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Controversy Will Continue With The 10-point Must System

On May 3rd, 2014 Floyd Money Mayweather defeated Marcos Maidana in one of the closest fights in recent history. Undoubtedly, the closest fight Money Mayweather has been in… quite possibly his entire career. While that fight was insanely close, fans throughout the world screamed controversy that Maidana was robbed, that boxing is corrupt, that something fishy is going on. News flash, just because a fight ends up in what appears to be lopsided scorecards it does not mean it was not a close fight. It can mean that one person barely edged out each particular round. The 10-point must system requires each judge to score a fight round by round, in this particular case, as 12 individual fights. You turn your cards in at the end of each round and don’t have the luxury of balancing things over the course of the entire bout. As close as each round may be one fighter is required to win each round. While that fighter might win by the slimmest of margins, one fighter must win each round under the 10 point must system.

Riots broke out after this weekend’s Mayweahter v. Maidana fight as fans cried robbery, but none of those fans stopped to think that the judges are required to award each round to a fighter and regardless how close those rounds are; one fighter must win each round.

A 10 point must system means that each round at least one fighter must get 10 points while the other fighter must get 9 or fewer. This elevates the possibility of a draw as there is an odd number of rounds in MMA.

In MMA the 10-point must system is often the cause of controversy. Unlike boxing, MMA only has three and five round fights. Three rounds compared to twelve yet they both use the same scoring system. Often times in MMA you see a fighter win a close round which most people would say was a dead even round and should be a draw, but under the 10 point must system one fighter has to win every round. UFC commentator Joe Rogan has this to say about the scoring system used in MMA, “Scoring is very flawed. It’s flawed in a bunch of different ways. The biggest reason it’s flawed is because of the 10-Point Must system, which was adopted from boxing. That might work in a 12-round fight. 12, three minute rounds is very different than three, five minute rounds. Three, five minute rounds, you’re going 10-9 on rounds that either guy could win and then the next round a guy could get taken down, busted up, dropped, and you score that a 10-9 as well. That makes no f—ing sense. The system in place right now, the scoring system, is from boxing and they need to develop one just for MMA” (The Fighter & The Kid Podcast). Joe Rogan makes a great point. A fighter who drops his opponent with punches and dominates the round gets the exact same score as a fighter who holds his opponent against the cage for 5 minutes.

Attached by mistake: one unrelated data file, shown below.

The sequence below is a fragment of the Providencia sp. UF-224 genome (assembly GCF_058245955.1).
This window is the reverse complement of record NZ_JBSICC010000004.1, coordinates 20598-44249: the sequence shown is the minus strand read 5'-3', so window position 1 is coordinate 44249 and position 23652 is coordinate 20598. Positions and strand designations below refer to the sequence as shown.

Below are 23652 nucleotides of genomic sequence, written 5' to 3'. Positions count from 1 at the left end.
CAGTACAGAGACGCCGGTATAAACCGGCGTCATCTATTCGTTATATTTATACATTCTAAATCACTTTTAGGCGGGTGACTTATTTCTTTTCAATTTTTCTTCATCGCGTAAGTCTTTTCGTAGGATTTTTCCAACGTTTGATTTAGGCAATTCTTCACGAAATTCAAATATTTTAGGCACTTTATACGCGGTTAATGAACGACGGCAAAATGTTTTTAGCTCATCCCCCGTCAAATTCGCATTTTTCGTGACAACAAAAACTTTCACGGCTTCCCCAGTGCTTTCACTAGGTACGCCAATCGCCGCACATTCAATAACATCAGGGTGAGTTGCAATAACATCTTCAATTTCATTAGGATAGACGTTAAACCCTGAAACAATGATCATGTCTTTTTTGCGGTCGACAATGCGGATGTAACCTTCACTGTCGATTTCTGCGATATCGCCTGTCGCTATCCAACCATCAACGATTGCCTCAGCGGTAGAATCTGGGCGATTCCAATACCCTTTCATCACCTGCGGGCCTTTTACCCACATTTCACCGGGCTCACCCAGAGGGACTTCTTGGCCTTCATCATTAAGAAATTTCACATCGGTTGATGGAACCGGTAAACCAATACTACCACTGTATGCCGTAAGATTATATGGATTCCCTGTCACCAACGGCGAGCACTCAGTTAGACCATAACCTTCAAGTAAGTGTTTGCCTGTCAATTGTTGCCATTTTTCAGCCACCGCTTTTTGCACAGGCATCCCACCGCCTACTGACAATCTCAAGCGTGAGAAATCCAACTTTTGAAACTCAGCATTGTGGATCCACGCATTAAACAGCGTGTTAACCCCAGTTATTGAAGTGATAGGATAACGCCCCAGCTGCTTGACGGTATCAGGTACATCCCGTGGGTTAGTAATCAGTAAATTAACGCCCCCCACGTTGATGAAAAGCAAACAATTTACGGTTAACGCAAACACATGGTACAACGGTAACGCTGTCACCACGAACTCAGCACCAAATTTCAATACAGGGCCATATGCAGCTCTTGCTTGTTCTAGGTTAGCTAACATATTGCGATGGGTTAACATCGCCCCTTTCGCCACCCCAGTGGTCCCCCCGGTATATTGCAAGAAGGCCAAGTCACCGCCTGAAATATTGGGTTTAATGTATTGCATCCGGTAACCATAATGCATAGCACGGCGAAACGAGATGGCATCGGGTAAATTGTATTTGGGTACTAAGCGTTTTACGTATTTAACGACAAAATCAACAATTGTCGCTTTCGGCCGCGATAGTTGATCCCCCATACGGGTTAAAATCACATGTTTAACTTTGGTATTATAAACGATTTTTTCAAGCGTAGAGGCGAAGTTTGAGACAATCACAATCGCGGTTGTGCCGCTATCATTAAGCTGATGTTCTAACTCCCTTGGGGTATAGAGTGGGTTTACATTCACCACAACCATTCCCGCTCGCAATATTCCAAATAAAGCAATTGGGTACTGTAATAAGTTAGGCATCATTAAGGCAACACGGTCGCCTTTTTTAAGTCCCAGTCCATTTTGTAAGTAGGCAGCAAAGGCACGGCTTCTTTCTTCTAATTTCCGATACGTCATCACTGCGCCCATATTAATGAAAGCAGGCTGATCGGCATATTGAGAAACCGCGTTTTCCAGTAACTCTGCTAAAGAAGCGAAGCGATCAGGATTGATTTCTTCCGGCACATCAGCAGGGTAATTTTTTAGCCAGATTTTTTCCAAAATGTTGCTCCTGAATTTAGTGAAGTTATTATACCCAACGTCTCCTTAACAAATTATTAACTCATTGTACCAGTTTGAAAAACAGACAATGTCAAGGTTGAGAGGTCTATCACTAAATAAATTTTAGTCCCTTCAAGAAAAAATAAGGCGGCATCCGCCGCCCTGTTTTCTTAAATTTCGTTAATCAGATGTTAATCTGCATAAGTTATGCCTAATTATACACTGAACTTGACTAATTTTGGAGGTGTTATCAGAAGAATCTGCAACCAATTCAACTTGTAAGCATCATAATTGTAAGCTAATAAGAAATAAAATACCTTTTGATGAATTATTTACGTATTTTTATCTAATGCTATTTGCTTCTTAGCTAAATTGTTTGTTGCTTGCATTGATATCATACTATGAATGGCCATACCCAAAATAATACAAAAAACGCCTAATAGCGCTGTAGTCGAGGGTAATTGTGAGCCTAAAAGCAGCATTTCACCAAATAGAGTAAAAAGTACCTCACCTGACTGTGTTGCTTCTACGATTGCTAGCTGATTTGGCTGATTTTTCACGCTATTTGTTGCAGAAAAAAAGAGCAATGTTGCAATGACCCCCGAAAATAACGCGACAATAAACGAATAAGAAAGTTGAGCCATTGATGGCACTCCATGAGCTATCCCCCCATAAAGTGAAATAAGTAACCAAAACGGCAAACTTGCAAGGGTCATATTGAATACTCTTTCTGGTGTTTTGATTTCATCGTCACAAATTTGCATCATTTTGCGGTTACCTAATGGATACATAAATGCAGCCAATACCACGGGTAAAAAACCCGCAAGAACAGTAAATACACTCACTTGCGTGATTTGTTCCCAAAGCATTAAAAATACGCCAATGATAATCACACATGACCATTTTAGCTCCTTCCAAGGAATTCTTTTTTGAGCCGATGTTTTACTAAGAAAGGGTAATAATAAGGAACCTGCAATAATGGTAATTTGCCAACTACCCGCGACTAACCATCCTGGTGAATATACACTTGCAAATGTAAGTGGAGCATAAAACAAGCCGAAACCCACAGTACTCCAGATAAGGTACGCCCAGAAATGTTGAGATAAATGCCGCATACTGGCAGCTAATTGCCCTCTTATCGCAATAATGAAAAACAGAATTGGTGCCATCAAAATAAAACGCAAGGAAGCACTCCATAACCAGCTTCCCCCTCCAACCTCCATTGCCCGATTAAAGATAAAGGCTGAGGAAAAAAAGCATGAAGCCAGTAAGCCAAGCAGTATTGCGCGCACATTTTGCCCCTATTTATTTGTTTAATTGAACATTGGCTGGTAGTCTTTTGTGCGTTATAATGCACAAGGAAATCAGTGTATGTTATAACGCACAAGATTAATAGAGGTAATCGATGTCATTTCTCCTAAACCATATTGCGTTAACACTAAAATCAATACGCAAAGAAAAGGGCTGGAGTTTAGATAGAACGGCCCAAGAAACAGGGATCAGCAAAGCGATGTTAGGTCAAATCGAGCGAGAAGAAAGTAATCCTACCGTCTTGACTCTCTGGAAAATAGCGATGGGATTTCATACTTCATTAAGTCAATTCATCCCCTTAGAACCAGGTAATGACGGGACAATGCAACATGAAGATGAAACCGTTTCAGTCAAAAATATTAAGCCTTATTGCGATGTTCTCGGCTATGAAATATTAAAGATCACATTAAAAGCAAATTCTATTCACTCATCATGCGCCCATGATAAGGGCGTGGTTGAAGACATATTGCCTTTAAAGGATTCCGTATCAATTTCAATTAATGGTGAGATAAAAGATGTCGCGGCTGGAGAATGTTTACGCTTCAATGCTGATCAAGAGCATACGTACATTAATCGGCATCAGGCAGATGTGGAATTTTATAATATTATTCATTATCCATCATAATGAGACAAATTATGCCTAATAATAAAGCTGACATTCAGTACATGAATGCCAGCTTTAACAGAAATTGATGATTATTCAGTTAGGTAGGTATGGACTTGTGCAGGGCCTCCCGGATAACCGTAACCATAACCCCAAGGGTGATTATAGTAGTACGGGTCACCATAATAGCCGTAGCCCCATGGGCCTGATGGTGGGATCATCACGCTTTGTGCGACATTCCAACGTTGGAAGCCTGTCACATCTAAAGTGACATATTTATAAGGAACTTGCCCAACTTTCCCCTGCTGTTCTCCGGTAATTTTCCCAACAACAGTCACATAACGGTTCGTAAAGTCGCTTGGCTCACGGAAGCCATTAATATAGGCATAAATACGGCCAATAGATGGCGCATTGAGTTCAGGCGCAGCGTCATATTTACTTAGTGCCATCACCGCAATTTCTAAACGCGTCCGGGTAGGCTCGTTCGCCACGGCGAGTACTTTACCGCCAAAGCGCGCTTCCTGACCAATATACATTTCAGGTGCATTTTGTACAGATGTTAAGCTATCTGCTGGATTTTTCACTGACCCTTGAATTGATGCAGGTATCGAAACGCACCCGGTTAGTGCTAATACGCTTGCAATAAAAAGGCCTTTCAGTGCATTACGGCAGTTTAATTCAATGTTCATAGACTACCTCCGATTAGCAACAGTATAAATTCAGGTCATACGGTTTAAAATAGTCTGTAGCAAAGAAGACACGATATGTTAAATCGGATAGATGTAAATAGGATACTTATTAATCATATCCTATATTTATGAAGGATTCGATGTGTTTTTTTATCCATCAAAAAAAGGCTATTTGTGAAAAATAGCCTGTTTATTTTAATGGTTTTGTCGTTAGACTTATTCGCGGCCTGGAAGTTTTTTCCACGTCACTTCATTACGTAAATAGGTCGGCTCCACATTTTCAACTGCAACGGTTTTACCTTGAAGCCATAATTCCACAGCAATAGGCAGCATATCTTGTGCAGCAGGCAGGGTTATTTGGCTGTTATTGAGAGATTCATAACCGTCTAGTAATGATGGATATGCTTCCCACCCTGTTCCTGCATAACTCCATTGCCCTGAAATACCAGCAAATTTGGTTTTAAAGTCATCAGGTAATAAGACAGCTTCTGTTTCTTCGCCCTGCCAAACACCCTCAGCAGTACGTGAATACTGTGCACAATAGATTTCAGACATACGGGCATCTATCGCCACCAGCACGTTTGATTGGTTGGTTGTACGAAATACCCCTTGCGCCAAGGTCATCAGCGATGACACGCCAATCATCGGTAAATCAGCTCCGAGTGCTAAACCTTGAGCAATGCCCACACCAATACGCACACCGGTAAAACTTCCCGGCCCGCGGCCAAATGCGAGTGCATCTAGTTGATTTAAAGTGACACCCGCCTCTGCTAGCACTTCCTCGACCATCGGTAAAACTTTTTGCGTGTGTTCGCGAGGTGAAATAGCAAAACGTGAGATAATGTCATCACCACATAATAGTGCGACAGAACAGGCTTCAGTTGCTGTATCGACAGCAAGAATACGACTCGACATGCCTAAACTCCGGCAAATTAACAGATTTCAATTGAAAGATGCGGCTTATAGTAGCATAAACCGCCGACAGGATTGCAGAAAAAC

Robbie Lawler (blue gloves) is declared the winner after his welterweight bout during UFC 167 at MGM Grand Garden Arena. Mandatory Credit: Stephen R. Sylvanie-USA TODAY Sports
Robbie Lawler (blue gloves) is declared the winner after his welterweight bout during UFC 167 at MGM Grand Garden Arena. Photo Credit: Stephen R. Sylvanie-USA TODAY Sports

UFC 167 is a great example of how the 10-point must system can potentially overshadow a fight. In the Co-Main Event, Robbie Lawler defeated Rory McDonald via split decision. Now while I agree with the decision, it came with controversy. The first round of that fight was as close to a 10-10 round as I have ever seen. If the judges had the option of calling a round a draw then the first round of this fight was the blueprint of it. However, under the 10-point system one fighter had to win the first round. As it turned out, two out of the three judges awarded Robbie Lawler the first round. Thankfully that was the correct call as Lawler did much more to win the fight after the three round fight came to an end.

A logical solution would be to allow judges to call a round a draw. I understand the argument by promoters and fans that allowing judges to do so would result increase the number of fights ending in a draw. While that isn’t the ideal situation at least we won’t see fighters loosing a fight and hindering their career due to scoring regulations. Fighters make a living by maintaining a reputable records and a loss (close or not) will impact their career and their earning abilities. They lay it all on the line and put years of hard work, sacrifice and dedication into one single fight, so it would only be fair to allow judges the ability to call a close round a draw.

Another solution is to implement a half-point scoring system. I have been a big fan of this option for quite some time. Judges score close rounds with a half point awarded to one fighter and score a dominant round with a full point. In this solution a draw is a likely outcome but at least it awards fighters based on merit.

Until a viable alternative is set in place, fans will continue to have mixed feelings and reactions in respect to judges decisions under the rules of the 10-point must scoring system.